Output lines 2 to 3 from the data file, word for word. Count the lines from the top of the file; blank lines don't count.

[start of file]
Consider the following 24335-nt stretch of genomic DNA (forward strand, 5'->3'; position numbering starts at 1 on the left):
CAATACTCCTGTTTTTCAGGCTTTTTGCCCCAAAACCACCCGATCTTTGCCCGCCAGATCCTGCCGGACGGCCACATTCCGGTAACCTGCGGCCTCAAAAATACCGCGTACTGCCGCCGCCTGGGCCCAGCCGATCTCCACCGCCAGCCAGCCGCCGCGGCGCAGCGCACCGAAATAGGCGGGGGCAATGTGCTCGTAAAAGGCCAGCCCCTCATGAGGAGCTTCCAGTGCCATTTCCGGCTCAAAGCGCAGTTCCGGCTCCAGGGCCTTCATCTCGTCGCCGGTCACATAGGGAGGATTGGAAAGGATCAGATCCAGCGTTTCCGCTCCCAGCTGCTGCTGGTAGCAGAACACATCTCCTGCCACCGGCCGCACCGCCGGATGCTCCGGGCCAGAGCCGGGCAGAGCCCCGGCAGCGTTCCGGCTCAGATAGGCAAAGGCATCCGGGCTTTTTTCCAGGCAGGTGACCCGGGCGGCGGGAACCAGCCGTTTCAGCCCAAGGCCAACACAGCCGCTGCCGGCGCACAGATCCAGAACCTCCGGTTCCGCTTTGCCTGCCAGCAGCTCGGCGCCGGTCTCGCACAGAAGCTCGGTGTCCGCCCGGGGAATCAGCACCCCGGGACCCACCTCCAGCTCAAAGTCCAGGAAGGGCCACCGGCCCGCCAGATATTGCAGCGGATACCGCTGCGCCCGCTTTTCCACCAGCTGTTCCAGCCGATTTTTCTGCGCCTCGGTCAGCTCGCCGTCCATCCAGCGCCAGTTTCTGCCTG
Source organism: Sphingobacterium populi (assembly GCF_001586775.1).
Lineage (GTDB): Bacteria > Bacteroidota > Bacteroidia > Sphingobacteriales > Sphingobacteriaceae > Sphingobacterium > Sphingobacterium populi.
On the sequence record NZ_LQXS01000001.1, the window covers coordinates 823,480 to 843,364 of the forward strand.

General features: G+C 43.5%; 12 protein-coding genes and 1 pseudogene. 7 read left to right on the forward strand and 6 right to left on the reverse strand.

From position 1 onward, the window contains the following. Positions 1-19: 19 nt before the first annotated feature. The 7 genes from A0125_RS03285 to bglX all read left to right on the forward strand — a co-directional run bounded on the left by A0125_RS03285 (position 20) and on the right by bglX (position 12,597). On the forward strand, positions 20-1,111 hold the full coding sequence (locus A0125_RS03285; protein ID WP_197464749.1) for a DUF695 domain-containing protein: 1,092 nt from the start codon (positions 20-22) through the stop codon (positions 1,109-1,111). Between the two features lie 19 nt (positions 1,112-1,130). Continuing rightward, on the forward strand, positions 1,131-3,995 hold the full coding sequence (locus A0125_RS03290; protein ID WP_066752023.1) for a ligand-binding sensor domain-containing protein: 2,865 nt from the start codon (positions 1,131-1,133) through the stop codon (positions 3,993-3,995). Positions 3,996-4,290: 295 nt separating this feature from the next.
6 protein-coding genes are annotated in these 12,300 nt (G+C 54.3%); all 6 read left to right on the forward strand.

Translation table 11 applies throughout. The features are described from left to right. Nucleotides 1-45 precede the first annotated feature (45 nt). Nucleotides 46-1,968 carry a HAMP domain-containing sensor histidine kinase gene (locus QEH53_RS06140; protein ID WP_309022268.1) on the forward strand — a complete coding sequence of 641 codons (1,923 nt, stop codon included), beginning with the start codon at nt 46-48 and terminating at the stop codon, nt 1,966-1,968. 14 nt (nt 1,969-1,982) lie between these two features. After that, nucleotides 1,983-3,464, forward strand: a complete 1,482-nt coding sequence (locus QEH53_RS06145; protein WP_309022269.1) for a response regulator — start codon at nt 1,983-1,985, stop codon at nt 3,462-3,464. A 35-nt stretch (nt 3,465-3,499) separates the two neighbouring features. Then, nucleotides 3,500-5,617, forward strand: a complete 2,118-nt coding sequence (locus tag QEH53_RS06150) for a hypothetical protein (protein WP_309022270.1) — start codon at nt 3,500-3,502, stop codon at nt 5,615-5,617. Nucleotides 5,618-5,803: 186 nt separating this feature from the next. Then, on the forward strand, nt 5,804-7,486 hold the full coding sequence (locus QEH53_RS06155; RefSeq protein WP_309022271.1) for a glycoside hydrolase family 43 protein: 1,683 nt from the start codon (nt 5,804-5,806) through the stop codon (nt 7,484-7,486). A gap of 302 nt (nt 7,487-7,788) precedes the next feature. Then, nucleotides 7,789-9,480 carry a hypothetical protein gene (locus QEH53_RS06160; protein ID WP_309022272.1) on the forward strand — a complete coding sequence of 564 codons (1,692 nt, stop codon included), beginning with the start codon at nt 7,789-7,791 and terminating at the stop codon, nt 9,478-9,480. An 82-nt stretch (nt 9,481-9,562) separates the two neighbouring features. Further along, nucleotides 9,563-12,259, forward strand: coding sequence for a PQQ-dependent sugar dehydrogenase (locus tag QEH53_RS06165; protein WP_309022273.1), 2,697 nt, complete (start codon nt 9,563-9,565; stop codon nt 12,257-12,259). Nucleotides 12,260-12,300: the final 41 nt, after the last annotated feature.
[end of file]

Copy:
CAATACTCCTGTTTTTCAGGCTTTTTGCCCCAAAACCACCCGATCTTTGCCCGCCAGATCCTGCCGGACGGCCACATTCCGGTAACCTGCGGCCTCAAAAATACCGCGTACTGCCGCCGCCTGGGCCCAGCCGATCTCCACCGCCAGCCAGCCGCCGCGGCGCAGCGCACCGAAATAGGCGGGGGCAATGTGCTCGTAAAAGGCCAGCCCCTCATGAGGAGCTTCCAGTGCCATTTCCGGCTCAAAGCGCAGTTCCGGCTCCAGGGCCTTCATCTCGTCGCCGGTCACATAGGGAGGATTGGAAAGGATCAGATCCAGCGTTTCCGCTCCCAGCTGCTGCTGGTAGCAGAACACATCTCCTGCCACCGGCCGCACCGCCGGATGCTCCGGGCCAGAGCCGGGCAGAGCCCCGGCAGCGTTCCGGCTCAGATAGGCAAAGGCATCCGGGCTTTTTTCCAGGCAGGTGACCCGGGCGGCGGGAACCAGCCGTTTCAGCCCAAGGCCAACACAGCCGCTGCCGGCGCACAGATCCAGAACCTCCGGTTCCGCTTTGCCTGCCAGCAGCTCGGCGCCGGTCTCGCACAGAAGCTCGGTGTCCGCCCGGGGAATCAGCACCCCGGGACCCACCTCCAGCTCAAAGTCCAGGAAGGGCCACCGGCCCGCCAGATATTGCAGCGGATACCGCTGCGCCCGCTTTTCCACCAGCTGTTCCAGCCGATTTTTCTGCGCCTCGGTCAGCTCGCCGTCCATCCAGCGCCAGTTTCTGCCTG
Source organism: Sphingobacterium populi (assembly GCF_001586775.1).